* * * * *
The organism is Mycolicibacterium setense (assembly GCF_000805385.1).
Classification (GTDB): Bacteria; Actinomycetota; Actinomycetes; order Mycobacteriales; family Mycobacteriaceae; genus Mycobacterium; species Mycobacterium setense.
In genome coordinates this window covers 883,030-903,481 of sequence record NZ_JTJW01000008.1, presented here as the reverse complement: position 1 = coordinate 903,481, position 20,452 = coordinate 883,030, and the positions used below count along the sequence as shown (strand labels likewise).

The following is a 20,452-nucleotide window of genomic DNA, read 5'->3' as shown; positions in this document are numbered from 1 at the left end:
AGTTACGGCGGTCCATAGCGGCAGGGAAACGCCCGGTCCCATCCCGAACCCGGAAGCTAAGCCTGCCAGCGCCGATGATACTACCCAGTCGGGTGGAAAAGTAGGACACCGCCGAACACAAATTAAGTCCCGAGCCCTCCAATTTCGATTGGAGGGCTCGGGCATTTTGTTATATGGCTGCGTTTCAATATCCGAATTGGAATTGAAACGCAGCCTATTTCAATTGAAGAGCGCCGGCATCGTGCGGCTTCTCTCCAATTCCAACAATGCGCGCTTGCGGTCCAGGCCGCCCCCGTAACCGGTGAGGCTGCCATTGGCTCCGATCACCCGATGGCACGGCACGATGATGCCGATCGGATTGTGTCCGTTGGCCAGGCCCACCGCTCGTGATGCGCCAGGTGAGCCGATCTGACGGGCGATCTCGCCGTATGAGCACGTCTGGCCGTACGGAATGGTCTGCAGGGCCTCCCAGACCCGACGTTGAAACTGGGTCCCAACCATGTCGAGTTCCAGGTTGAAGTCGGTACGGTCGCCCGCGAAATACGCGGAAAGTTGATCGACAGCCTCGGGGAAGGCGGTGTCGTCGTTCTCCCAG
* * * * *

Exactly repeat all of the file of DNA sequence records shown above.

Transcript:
The organism is Mycolicibacterium setense (assembly GCF_000805385.1).
Classification (GTDB): Bacteria; Actinomycetota; Actinomycetes; order Mycobacteriales; family Mycobacteriaceae; genus Mycobacterium; species Mycobacterium setense.
In genome coordinates this window covers 883,030-903,481 of sequence record NZ_JTJW01000008.1, presented here as the reverse complement: position 1 = coordinate 903,481, position 20,452 = coordinate 883,030, and the positions used below count along the sequence as shown (strand labels likewise).

The following is a 20,452-nucleotide window of genomic DNA, read 5'->3' as shown; positions in this document are numbered from 1 at the left end:
AGTTACGGCGGTCCATAGCGGCAGGGAAACGCCCGGTCCCATCCCGAACCCGGAAGCTAAGCCTGCCAGCGCCGATGATACTACCCAGTCGGGTGGAAAAGTAGGACACCGCCGAACACAAATTAAGTCCCGAGCCCTCCAATTTCGATTGGAGGGCTCGGGCATTTTGTTATATGGCTGCGTTTCAATATCCGAATTGGAATTGAAACGCAGCCTATTTCAATTGAAGAGCGCCGGCATCGTGCGGCTTCTCTCCAATTCCAACAATGCGCGCTTGCGGTCCAGGCCGCCCCCGTAACCGGTGAGGCTGCCATTGGCTCCGATCACCCGATGGCACGGCACGATGATGCCGATCGGATTGTGTCCGTTGGCCAGGCCCACCGCTCGTGATGCGCCAGGTGAGCCGATCTGACGGGCGATCTCGCCGTATGAGCACGTCTGGCCGTACGGAATGGTCTGCAGGGCCTCCCAGACCCGACGTTGAAACTGGGTCCCAACCATGTCGAGTTCCAGGTTGAAGTCGGTACGGTCGCCCGCGAAATACGCGGAAAGTTGATCGACAGCCTCGGGGAAGGCGGTGTCGTCGTTCTCCCAG